Rules how to call the Notes readily in all the parts.

Suppose, for instance, you can call the Notes in the Tenor, by the same rule you may call them in the Treble, because the Mi is fixed on the same line, or space. The Mi in the Bass is two Notes lower than it is in the Tenor, or Treble, as thus. If the Mi is on the middle line in the Tenor, then it is on the lower line but one in the Bass. The Mi in the Counter is but one Note lower than it is in the Tenor, or Treble, therefore if the Mi be on the upper line in the Tenor, or Treble, than [then] it is in the upper space in the Counter, and the Mi in the Counter is one Note higher than it is in the Bass.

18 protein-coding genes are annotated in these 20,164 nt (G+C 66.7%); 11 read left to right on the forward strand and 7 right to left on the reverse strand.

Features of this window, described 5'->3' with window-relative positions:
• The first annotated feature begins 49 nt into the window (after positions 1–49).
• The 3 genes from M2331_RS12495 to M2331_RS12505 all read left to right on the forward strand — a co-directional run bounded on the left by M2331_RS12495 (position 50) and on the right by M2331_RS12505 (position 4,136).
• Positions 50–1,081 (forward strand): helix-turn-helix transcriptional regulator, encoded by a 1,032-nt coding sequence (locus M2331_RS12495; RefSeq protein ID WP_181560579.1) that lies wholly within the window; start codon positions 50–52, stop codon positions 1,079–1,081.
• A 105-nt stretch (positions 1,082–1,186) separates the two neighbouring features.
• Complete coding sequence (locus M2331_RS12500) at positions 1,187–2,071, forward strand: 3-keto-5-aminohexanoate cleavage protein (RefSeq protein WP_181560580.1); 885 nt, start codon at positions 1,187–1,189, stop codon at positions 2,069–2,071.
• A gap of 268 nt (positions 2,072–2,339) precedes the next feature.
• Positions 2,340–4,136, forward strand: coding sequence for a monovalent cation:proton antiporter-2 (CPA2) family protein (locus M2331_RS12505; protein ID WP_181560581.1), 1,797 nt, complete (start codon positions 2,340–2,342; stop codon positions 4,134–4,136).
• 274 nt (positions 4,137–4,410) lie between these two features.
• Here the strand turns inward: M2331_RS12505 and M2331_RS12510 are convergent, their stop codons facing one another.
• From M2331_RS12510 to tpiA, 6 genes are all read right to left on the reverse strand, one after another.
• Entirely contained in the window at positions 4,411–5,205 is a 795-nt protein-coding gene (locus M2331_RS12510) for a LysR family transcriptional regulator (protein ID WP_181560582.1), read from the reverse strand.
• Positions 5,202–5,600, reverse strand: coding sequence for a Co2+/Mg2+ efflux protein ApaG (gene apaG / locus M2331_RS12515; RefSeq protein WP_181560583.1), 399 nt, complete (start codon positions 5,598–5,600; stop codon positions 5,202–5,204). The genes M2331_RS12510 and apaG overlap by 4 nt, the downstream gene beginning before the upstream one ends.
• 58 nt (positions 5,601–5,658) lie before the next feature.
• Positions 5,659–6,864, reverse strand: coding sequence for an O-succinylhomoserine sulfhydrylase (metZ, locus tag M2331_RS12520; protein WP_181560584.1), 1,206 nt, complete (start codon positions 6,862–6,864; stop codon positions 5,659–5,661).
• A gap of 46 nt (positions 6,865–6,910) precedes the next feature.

Observe these Rules for regulating a Singing-School.

As the well being of every society depends in a great measure upon good order,8 I here present you with some general rules, to be observed in a Singing-School.

1st. Let the society be first formed, and the articles signed by every individual; and all those who are under age, should apply to their parents, masters or guardians to sign for them: the house should be provided, and every necessary for the school should be procured, before the arrival of the Master, to prevent his being unnecessarily detained.

2d. The Members should be very punctual in attending at a certain hour, or minute, as the master shall direct, under the penalty of a small fine, and if the master should be delinquent, his fine to be double the sum laid upon the scholars—Said fines to be appropriated to the use of the school, in procuring wood, candles, &c. N.B. The fines to be collected by the Clerk, so chosen for that purpose.